ESRM 200

Society and Sustainable Forest Environments

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Landsat Image, September 25, 2000

Spring Term 2010

 

Instructor

 

Gordon Bradley                                

Professor                                 

Bloedel 282                

(206) 685-0881                                   

gbradley@u.washington.edu          

 

 

Teaching Assistant

 

Jane Atkins

Anderson 23

(206) 616-3681

jane4@u.washington.edu

 

 

Time: Tuesday/Thursday, 9:30—11:20

 

Room: Winkenwerder 201

 

Format

The class meets for two hours, twice a week.  On Tuesday, the format will be two “standard” 50-minute lectures with a break in between.  On Thursday, there will be one 50-minute lecture and then either a lecture, a guest lecture, or a 50-minute lab/discussion section.

 

Course Purpose

To explore the multiple contributions of forested environments along the urban to wild-land gradient.

 

Description

This course provides an introduction to sustainable management of urban, urbanizing and wild land landscapes. Of particular interest are the social and economic forces that shape these landscapes and the benefits that flow from them. Social and economic forces include human population, markets, policy and social choice.  Examination of each landscape will include the reasons for their establishment including the institutions and legal authority underlying the administration of the landscapes, the benefits that flow from the landscapes and the challenges of managing the landscapes in a sustainable manner.

 

Objectives

· To identify the range and type of forested environments

· To understand the social and political context of forest landscapes 

· To understand the drivers of landscape change.

· To understand the benefits that accrues to society from various landscape patterns

· To understand the challenges of managing landscapes in a sustainable manner

 

After taking this class students should be able to understand the forces acting on a landscape, those that influenced the development to its present condition and make informed speculations about the range of plausible future changes.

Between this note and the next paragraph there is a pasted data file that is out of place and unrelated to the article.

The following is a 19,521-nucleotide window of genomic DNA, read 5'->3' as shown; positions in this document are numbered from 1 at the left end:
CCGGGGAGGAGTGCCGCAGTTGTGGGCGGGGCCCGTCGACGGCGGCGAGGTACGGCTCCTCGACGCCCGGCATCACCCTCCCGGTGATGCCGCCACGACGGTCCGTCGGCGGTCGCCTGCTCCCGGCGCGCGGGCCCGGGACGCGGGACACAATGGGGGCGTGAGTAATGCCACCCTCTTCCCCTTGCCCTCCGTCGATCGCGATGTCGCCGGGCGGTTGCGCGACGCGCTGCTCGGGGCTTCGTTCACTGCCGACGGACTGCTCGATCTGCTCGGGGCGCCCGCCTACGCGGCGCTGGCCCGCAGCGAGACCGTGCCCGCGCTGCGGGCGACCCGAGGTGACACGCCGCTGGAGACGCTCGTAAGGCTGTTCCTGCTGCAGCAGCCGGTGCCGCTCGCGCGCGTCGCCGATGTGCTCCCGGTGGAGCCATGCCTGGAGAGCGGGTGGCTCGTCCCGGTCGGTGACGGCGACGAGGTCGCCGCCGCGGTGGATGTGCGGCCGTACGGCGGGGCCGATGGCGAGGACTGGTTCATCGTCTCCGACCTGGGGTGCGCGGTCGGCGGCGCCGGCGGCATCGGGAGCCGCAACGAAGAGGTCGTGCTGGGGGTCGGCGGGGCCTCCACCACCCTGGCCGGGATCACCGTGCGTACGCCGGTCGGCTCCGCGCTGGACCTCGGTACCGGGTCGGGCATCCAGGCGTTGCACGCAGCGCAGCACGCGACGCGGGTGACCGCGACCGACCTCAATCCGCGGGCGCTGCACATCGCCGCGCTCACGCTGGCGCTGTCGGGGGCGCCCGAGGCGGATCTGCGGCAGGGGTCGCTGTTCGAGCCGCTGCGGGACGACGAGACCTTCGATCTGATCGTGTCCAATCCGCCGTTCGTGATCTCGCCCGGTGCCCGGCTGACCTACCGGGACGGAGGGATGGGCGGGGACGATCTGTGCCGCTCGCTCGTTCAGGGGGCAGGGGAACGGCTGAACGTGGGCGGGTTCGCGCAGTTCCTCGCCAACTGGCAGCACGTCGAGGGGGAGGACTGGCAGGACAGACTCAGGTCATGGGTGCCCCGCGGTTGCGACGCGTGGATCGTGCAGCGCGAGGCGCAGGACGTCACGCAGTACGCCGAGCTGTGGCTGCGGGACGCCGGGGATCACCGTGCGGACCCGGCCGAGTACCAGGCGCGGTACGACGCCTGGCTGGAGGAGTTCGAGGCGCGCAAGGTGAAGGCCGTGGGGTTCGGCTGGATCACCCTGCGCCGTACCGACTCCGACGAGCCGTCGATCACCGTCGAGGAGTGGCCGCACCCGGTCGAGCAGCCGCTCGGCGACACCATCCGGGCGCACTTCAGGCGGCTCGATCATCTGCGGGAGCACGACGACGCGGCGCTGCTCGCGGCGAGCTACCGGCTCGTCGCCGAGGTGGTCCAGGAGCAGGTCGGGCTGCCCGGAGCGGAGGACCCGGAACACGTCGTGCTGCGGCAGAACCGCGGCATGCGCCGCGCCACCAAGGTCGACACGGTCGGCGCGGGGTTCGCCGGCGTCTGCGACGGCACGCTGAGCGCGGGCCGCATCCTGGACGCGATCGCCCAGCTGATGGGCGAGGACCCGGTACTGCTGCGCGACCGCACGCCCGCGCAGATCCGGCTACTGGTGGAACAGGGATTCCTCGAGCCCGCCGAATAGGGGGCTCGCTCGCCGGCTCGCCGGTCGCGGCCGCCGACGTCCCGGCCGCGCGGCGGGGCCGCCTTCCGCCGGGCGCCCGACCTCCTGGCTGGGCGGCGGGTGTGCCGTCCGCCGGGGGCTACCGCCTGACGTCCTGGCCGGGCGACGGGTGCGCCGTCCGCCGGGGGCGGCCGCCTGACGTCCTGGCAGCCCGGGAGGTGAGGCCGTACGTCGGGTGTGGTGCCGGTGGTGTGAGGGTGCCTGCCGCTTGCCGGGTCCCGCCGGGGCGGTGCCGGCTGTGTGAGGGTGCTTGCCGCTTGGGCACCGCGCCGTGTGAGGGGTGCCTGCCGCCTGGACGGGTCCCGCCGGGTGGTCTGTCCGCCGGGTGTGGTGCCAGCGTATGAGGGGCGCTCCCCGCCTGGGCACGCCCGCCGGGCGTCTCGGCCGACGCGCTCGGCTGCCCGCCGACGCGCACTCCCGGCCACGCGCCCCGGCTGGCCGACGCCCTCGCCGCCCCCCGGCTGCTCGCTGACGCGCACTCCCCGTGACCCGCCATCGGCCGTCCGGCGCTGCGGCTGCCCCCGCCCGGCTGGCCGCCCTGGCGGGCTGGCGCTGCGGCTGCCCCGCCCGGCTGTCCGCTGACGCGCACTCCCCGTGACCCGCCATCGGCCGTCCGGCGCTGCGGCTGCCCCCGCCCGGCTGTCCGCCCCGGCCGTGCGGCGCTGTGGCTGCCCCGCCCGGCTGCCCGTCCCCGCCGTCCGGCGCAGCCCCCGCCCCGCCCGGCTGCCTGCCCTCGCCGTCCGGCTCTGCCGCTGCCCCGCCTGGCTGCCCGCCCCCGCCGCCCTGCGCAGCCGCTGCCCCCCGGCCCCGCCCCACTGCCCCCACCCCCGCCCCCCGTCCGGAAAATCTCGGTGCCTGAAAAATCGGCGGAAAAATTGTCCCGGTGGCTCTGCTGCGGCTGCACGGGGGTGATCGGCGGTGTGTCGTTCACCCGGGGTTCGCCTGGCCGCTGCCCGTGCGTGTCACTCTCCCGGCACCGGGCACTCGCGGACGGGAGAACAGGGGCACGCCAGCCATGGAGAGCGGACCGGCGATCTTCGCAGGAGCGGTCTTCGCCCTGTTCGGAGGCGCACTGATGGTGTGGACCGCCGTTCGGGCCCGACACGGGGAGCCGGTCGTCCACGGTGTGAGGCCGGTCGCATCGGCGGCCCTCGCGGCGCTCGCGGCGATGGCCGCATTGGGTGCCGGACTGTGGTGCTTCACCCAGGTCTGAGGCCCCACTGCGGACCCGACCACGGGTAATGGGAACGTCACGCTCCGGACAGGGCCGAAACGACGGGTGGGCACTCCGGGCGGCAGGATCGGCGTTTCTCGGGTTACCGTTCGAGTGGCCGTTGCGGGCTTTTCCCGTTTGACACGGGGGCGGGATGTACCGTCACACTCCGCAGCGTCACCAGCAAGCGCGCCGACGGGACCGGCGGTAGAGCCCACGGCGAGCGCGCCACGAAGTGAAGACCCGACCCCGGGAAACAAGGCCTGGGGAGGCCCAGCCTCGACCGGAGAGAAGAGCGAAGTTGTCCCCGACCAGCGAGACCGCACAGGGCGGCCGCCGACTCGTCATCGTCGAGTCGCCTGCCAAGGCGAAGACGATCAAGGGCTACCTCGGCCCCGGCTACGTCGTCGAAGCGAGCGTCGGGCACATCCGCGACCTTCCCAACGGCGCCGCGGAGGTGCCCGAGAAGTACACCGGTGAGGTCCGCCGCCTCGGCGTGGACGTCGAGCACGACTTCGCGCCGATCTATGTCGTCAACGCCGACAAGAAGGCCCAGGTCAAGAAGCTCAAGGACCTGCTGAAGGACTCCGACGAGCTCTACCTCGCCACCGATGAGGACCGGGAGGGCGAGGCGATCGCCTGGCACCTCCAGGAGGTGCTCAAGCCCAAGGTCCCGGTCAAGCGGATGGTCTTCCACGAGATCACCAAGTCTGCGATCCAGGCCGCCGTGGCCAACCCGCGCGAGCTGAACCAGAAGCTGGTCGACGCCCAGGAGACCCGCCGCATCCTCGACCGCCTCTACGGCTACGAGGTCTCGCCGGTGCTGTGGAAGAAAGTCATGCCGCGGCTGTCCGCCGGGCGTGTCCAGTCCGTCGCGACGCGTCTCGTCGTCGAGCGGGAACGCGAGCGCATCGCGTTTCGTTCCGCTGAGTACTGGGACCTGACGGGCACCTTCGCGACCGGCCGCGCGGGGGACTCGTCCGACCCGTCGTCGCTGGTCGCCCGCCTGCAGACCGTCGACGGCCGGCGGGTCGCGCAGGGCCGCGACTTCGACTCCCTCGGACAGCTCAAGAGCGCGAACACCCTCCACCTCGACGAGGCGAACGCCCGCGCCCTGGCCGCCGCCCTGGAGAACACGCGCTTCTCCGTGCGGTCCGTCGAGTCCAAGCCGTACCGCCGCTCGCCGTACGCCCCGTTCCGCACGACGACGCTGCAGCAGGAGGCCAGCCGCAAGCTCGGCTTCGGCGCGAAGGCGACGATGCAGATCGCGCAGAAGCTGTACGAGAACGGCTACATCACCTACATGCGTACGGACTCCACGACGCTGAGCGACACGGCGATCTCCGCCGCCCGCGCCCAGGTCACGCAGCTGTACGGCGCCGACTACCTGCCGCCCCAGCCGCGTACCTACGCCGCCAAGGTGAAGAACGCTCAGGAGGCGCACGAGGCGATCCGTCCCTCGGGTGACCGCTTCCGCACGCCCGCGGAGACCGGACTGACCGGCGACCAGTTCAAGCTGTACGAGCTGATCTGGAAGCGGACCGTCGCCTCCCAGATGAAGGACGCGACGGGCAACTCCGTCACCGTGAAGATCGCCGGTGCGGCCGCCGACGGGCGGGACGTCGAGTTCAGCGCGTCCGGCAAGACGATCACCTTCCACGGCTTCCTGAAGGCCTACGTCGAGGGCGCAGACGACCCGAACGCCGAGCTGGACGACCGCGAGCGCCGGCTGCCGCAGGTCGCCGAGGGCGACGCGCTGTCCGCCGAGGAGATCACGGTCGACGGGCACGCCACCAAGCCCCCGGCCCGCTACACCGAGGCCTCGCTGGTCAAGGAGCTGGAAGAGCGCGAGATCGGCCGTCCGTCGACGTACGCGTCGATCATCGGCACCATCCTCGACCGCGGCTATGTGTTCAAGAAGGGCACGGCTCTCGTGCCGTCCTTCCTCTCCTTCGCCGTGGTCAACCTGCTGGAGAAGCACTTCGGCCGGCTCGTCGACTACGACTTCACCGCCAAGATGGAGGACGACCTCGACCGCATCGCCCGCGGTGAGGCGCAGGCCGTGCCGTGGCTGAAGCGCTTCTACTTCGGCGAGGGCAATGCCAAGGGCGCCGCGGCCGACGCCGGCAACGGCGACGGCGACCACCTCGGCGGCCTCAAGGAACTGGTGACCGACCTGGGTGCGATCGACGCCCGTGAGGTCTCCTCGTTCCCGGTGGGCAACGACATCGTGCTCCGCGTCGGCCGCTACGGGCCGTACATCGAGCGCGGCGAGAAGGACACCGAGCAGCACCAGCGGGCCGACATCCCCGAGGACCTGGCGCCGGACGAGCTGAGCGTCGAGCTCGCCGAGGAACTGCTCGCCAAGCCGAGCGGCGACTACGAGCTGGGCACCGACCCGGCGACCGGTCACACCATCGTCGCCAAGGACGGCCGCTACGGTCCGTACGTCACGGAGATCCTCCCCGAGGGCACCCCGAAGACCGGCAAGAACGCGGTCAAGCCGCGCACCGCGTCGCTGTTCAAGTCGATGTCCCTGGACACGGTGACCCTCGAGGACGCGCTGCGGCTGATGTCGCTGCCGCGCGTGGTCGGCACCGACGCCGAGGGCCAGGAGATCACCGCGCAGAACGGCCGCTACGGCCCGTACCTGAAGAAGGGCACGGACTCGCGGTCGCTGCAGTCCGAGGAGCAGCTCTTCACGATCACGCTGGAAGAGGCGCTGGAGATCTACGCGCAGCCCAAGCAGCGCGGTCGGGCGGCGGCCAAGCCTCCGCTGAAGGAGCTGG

Assignments

In addition to weekly reading and participating in class discussions and written exercises, you are responsible for completing a mid-term and final exam. The exam will test your knowledge of and ability to apply information presented during class and the readings to particular societal and environmental issues and situations. 

 

Final grades for ESRM 200 will be based on the following factors

 

 Assignment                                                         Percent of Grade 

                                        

Class participation                                                          10

Field Trip #1 evaluation                                                              5

Field Trip #2 evaluation                                                              5

Mid Term                                                                        25

Final exam                                                                      25

Term project                                                                   30

                                                                                      ____

                                                                                       100

 

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The Pacific Crest Trail south of Steven’s Pass, September 2006

Trees as social artifact: gathering tree for village meetings, Lake Bosumtwi, Ghana